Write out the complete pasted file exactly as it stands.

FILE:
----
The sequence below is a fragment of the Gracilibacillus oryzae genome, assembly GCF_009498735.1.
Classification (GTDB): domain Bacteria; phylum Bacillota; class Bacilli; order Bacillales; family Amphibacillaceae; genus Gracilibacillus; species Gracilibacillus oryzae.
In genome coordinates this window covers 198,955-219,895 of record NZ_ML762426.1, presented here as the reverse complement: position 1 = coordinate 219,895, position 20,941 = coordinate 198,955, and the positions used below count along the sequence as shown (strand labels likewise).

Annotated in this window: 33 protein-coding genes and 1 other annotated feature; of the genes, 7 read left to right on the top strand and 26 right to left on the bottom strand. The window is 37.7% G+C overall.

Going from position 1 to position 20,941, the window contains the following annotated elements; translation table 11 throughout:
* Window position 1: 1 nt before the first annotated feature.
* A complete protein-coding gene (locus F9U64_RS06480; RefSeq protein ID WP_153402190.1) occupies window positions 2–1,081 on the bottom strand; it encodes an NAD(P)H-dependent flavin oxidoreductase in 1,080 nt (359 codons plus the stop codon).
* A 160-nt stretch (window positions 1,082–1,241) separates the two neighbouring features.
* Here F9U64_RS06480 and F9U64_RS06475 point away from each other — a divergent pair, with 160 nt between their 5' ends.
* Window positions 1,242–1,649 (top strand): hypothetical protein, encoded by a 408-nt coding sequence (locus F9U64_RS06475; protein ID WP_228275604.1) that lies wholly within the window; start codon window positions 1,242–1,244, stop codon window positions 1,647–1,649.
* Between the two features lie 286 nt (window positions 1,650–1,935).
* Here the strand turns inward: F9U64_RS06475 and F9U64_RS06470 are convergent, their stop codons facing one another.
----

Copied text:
The sequence below is a fragment of the Gracilibacillus oryzae genome, assembly GCF_009498735.1.
Classification (GTDB): domain Bacteria; phylum Bacillota; class Bacilli; order Bacillales; family Amphibacillaceae; genus Gracilibacillus; species Gracilibacillus oryzae.
In genome coordinates this window covers 198,955-219,895 of record NZ_ML762426.1, presented here as the reverse complement: position 1 = coordinate 219,895, position 20,941 = coordinate 198,955, and the positions used below count along the sequence as shown (strand labels likewise).

Annotated in this window: 33 protein-coding genes and 1 other annotated feature; of the genes, 7 read left to right on the top strand and 26 right to left on the bottom strand. The window is 37.7% G+C overall.

Going from position 1 to position 20,941, the window contains the following annotated elements; translation table 11 throughout:
* Window position 1: 1 nt before the first annotated feature.
* A complete protein-coding gene (locus F9U64_RS06480; RefSeq protein ID WP_153402190.1) occupies window positions 2–1,081 on the bottom strand; it encodes an NAD(P)H-dependent flavin oxidoreductase in 1,080 nt (359 codons plus the stop codon).
* A 160-nt stretch (window positions 1,082–1,241) separates the two neighbouring features.
* Here F9U64_RS06480 and F9U64_RS06475 point away from each other — a divergent pair, with 160 nt between their 5' ends.
* Window positions 1,242–1,649 (top strand): hypothetical protein, encoded by a 408-nt coding sequence (locus F9U64_RS06475; protein ID WP_228275604.1) that lies wholly within the window; start codon window positions 1,242–1,244, stop codon window positions 1,647–1,649.
* Between the two features lie 286 nt (window positions 1,650–1,935).
* Here the strand turns inward: F9U64_RS06475 and F9U64_RS06470 are convergent, their stop codons facing one another.